By utilizing the original suspension system of the trailer, the emergency braking system of the present invention can be lighter in weight than prior proposed brake systems.
By using multiple skis, for instance three, for the brake skid 34, the brake skid 34 is better able to adjust to or compensate for road unevenness, providing a balanced contact with the road surface. The multiple ski arrangement also helps avoid any tendency of the emergency braking system of the present invention to hydroplane.
By making the traction member 46 easily replaceable, it can be changed for different road conditions, for instance one type of traction member for winter driving conditions and a different type of traction member for summer driving conditions.
A second embodiment of the present invention is shown in FIGS. 5 and 6. In the following description of the second embodiment, like components, similar to those of the first embodiment of FIGS. 1-4, will be given the same number, preceded by the numeral one, e.g., trailer bed 114.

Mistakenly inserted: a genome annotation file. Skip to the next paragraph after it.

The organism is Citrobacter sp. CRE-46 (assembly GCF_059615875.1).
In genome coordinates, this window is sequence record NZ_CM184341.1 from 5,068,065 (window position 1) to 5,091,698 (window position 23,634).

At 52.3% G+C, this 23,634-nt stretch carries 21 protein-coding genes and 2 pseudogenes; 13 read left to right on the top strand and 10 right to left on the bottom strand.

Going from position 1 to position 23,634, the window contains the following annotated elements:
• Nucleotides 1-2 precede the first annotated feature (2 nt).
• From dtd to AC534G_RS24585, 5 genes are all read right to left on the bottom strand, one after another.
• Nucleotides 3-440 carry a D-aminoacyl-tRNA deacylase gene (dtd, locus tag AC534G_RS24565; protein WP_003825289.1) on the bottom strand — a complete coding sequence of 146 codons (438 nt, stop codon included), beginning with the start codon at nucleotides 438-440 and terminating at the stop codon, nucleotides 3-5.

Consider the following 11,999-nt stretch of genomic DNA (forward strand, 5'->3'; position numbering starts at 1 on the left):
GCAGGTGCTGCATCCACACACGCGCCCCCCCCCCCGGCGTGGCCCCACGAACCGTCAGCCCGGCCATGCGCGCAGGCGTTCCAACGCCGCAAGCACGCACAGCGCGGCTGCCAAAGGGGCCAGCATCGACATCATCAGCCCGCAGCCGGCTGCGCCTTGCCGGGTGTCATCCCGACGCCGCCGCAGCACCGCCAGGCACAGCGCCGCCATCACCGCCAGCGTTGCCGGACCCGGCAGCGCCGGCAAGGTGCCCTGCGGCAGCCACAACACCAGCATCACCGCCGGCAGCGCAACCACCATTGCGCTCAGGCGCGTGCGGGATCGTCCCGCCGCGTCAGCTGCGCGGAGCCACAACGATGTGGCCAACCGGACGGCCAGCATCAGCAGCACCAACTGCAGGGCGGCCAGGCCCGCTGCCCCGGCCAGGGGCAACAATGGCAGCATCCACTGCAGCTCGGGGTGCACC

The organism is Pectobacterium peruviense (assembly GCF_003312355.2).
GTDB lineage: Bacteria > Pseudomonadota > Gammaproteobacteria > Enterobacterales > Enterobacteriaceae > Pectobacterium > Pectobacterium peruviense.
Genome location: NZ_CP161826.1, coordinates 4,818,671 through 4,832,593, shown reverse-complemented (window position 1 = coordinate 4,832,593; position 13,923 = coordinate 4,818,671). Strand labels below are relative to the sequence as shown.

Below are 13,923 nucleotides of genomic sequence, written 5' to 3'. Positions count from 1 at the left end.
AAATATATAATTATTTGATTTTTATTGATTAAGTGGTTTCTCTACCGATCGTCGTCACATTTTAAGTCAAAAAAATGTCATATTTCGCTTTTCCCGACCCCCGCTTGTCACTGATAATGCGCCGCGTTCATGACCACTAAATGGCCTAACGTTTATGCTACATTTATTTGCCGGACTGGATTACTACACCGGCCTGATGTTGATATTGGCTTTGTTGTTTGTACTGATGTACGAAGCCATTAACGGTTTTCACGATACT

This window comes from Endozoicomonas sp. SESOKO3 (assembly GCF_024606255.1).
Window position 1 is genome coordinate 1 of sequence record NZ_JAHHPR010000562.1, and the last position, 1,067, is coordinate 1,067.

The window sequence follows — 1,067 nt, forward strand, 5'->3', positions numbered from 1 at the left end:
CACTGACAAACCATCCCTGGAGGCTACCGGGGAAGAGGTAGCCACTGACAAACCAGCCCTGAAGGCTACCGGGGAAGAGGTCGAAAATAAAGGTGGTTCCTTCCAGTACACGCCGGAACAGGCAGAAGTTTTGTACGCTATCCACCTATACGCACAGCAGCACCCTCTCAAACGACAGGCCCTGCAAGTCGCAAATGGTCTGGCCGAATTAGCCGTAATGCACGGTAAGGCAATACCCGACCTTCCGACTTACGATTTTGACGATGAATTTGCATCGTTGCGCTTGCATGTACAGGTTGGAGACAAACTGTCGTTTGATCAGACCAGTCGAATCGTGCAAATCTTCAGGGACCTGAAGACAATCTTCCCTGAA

The linkage mechanism 150, connecting the skid 134 of the emergency braking system 132 to the trailer bed 114, comprises front arms 152 and rear arms 154 as in the embodiment of FIGS. 1-4. The arms 152 and 154 connect at their upper ends to front and rear clamps 160 and 162, which in turn clamp on to the trailer front and rear axles 116 and 118. Each clamp 160, 162 comprises a top cap 160B, 162B and a bottom cap 160C, 162C. The top and bottom caps are bolted together around the front and rear axles 116, 118. Each axle has two clamps, spaced apart from each other, aligned with the arms 152, 154, as shown in FIG. 6. The arms 152 and 154 pivotably connect to the bottom caps 160C and 162C.